Skip to main content

Important Names in Baluchi Poetry

Dean Traylor is a freelance writer and teacher who writes about various subjects, including education and creative writing.

Baluchi dancers and musician. One way Baluchi folklore and poetry was told.

Baluchi dancers and musician. One way Baluchi folklore and poetry was told.

The Literary Tradition Evolves

Sometimes, the poets rhymed about peace and war. Other times, they used their skill to tell compelling tales about key events in their people’s history. Either way, Baluchi poets served an important role in telling their people and the world who the Baluchi people were—and are.

Starting as an oral tradition among semi-nomadic tribes in a place that once included a region within modern-day Iran, Pakistan and portions of Afghanistan, Baluchi literature eventually made it to print.

During that change, a few names emerged to help this tradition evolve from a regional literary tradition, to one recognized in much of central Asia, the Indian subcontinent and the Middle East.

The Reciters of the Classical Era

Often anonymous, the reciter (also known as ḍōmbs, lōṛīs, or lāngaws) was a pivotal member of each confederated Baluchi tribe. Their job was to memorize ballads or stories and retell them. Much like a teacher or philosopher, the reciters used:

  • the poems to teach the code of conduct of riwaj (rih woj) or tribal laws;
  • to tell historical tales about tribal origin and conflicts with other tribes; and
  • recite chronologies of important figures, laws, monuments and important places.

In the latter, the poems were called daptar sa'iri (dap tar say ir eye) or "registry ballads". These ballads overwhelmingly made up Classical era Baluchi literature. They were designed to remind the listeners of the vital social orders and origins of the Baluchi people. (Encyclopaedia Iranica, 2009).

What made these particular cycles enduring was that they were some of the first to be recorded and published

The most popular were poetic collections known as cycles. These cycles were usually stories presented as songs or ballads with similar themes. Some of the most popular were:

  • The Cakur Cycles, which was about a thirty-years war between the Rind and Lasari tribes.
  • The Doda-Balac Cycle, which started with a raid by the Buledi tribal chief on a rival tribe's cattle and ended with the death of nearly all of the principal characters.
  • The Hammal Jihand Cycle, which described the struggle of the Baluch of the Makran (Mah krane) coast (Pakistan's Indian Ocean coast) with the Portuguese in the 16th century.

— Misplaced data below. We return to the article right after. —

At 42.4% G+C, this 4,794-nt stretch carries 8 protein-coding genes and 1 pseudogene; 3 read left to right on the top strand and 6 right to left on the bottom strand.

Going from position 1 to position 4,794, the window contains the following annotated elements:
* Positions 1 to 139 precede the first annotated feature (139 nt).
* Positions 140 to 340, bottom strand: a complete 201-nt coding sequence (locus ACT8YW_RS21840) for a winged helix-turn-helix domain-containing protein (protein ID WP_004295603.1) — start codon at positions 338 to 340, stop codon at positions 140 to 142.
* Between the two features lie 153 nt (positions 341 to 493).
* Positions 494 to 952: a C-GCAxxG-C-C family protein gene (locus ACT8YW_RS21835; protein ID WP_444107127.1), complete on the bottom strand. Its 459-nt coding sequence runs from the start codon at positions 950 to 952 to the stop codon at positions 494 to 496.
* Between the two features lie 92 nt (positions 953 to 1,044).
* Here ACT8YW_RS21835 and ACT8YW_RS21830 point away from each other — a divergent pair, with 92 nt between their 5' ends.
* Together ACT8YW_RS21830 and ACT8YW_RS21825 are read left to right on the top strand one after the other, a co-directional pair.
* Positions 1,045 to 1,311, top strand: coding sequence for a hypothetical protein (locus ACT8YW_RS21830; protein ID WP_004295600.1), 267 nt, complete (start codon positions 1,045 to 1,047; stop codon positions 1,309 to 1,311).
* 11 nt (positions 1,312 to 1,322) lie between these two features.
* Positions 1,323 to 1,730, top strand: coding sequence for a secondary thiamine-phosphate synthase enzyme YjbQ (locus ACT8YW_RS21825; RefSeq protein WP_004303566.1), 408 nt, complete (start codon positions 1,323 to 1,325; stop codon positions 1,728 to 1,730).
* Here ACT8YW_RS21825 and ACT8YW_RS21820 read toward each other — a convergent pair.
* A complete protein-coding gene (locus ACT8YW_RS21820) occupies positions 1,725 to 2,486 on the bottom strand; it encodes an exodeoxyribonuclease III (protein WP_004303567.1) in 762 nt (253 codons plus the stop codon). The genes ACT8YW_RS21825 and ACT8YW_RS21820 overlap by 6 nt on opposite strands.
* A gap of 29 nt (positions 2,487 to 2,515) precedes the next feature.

What made these particular cycles enduring was that they were some of the first to be recorded and published. However, these cycles were published in the late 1800s by an Englishman serving as an Indian Civil Service office (more on that later).

A Baluchi tribesman (Jut) in 1845.

A Baluchi tribesman (Jut) in 1845.

Most of the poems consisted of eight-syllable, stressed lines with irregularly short syllables on the first beat. Here is an example from the Doda-Balac Cycle as was published in Encyclopaedia :

Doda mani kun cli kapta

(Doda is fallen at my knees)

Scroll to Continue

Read More From Owlcation

Ermanag o dast-i-musta

(Depressed, and he wrung his hands)

Mund mana parmos na-bit

(Never shall I forget)

Dard-ant man Balace dila

(There are sorrows in Balac's heart).

Jam Durrak and the Emergence of the Post Classical Era

Although many reciters of the Classical era were nameless, some managed to be known in the era often referred to as the Post Classical or Semiclassical era.

This era between the 18th and 19th century saw a dramatic shift in Baluchi literature. While much of it was still performed orally, many of them veered away from folk tales and ancient war stories. In addition, the reciters became the creators of original material. One such person, and possibly the most important poet of this era was Jam Durrak (Jame Dur rack).

Durrak's influence was profound. As the tribes of Baluchistan (also known as Balochistan) became more unified as a kingdom, the reciter’s role expanded. They weren’t addressing members of tribes; they were reciting their poems before royal courts and government officials. In this era, Durrak was a performer and chief poet at the court of Nasi Khan of Kalat (kaw late). Kalat was a princely state within Balucistan.